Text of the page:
A Romance in Five Acts, with over a hundred drawings by Feliks Topolski
The first London performance of 'Pygmalion' took place in 1914: Sir Herbert Beerbohm Tree and Mrs Patrick Campbell took the leading roles. From the outset it proved a sensational success, although Shaw, irritated by its popularity at the expense of his artistic intentions, dismissed it as a potboiler. And to thwart those productions that hinted that Higgins and Eliza would marry he wrote a short-story epilogue with a bitter-sweet ending.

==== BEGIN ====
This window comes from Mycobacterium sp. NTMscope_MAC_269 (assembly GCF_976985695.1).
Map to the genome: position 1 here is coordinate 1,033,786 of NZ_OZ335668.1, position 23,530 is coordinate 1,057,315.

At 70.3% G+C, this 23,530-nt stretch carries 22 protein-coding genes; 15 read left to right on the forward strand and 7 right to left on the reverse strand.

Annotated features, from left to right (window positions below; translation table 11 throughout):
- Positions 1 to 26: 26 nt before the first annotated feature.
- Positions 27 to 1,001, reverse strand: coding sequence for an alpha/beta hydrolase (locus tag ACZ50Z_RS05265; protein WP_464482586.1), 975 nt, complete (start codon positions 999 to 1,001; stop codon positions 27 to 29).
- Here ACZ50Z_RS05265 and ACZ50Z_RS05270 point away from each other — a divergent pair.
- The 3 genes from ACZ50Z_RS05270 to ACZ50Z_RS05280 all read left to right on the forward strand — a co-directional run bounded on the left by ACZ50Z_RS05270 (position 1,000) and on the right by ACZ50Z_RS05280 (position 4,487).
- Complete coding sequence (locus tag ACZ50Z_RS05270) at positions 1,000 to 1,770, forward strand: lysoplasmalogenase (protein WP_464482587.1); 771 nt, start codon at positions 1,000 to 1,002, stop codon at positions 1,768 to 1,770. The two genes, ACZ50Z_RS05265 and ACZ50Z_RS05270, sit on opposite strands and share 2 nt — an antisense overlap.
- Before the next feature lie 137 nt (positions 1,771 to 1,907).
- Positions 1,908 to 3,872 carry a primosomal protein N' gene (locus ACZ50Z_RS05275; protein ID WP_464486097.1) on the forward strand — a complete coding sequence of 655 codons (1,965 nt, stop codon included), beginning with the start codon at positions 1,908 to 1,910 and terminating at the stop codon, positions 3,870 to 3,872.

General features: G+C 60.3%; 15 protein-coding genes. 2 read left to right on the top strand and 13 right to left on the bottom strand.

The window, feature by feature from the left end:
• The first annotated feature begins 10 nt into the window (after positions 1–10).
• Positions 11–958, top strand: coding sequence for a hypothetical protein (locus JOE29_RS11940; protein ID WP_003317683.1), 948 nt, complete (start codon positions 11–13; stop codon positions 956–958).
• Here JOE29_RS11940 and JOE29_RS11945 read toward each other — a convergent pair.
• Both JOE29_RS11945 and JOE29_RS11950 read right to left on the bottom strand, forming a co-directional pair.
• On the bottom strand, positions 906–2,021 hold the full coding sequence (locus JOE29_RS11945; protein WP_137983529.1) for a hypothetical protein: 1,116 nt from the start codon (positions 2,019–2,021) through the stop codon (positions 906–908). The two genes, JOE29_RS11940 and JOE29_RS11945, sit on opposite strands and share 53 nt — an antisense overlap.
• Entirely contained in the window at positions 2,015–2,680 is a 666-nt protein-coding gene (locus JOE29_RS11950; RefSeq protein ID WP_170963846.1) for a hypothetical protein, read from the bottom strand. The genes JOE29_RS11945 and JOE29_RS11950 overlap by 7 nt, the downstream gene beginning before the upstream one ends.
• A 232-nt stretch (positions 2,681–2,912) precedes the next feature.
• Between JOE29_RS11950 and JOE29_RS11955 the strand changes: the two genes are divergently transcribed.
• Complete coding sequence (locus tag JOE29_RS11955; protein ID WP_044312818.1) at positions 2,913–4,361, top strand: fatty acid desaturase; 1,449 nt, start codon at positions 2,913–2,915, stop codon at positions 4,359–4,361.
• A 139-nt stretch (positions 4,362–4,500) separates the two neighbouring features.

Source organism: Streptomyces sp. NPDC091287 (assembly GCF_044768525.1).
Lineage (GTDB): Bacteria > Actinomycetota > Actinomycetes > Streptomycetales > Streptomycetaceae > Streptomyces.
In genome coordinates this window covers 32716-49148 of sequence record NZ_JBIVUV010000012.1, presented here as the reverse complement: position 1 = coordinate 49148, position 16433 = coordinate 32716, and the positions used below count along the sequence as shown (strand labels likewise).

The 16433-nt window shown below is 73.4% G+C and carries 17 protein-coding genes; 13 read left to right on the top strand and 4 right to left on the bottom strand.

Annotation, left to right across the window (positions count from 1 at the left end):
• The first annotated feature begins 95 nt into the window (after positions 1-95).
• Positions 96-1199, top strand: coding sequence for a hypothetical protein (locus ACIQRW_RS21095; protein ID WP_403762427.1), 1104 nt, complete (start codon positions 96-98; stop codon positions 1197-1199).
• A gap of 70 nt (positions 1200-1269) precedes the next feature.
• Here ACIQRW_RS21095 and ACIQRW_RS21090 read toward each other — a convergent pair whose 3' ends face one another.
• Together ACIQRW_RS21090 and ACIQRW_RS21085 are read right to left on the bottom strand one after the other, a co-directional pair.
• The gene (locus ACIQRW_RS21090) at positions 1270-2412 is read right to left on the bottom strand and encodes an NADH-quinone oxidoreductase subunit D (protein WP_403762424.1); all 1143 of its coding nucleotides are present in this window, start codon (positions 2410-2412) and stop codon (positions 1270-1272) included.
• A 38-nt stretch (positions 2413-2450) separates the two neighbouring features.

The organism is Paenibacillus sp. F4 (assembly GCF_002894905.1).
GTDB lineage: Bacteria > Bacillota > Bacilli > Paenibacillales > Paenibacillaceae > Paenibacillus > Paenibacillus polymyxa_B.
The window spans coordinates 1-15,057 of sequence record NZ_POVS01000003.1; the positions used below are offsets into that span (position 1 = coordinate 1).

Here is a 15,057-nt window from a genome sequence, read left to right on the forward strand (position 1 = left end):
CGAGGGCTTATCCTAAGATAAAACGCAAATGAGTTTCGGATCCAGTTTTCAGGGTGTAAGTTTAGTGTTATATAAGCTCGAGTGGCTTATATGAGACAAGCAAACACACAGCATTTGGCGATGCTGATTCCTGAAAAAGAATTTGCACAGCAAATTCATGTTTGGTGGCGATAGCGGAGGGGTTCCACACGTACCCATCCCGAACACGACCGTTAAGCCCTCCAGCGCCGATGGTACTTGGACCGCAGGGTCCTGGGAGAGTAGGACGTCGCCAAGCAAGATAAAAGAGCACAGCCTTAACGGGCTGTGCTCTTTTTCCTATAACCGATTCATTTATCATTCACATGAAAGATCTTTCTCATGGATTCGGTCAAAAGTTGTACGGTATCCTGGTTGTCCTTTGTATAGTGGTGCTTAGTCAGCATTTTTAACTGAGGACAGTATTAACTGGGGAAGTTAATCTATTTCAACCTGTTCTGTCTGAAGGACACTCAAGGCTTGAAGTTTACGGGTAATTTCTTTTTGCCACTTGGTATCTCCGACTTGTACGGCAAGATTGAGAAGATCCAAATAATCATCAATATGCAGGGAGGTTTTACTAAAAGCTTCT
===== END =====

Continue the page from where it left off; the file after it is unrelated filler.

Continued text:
Nevertheless, Shaw's dramatisation of a Cockney flower girl's metamorphosis into a lady not only is a delightful fantasy but also has much to say about social class, money, spiritual freedom and women's independence. Its combination of ideas and social comment, together with its rich comic characterisation, make it one of the most enduring and entertaining of English comedies.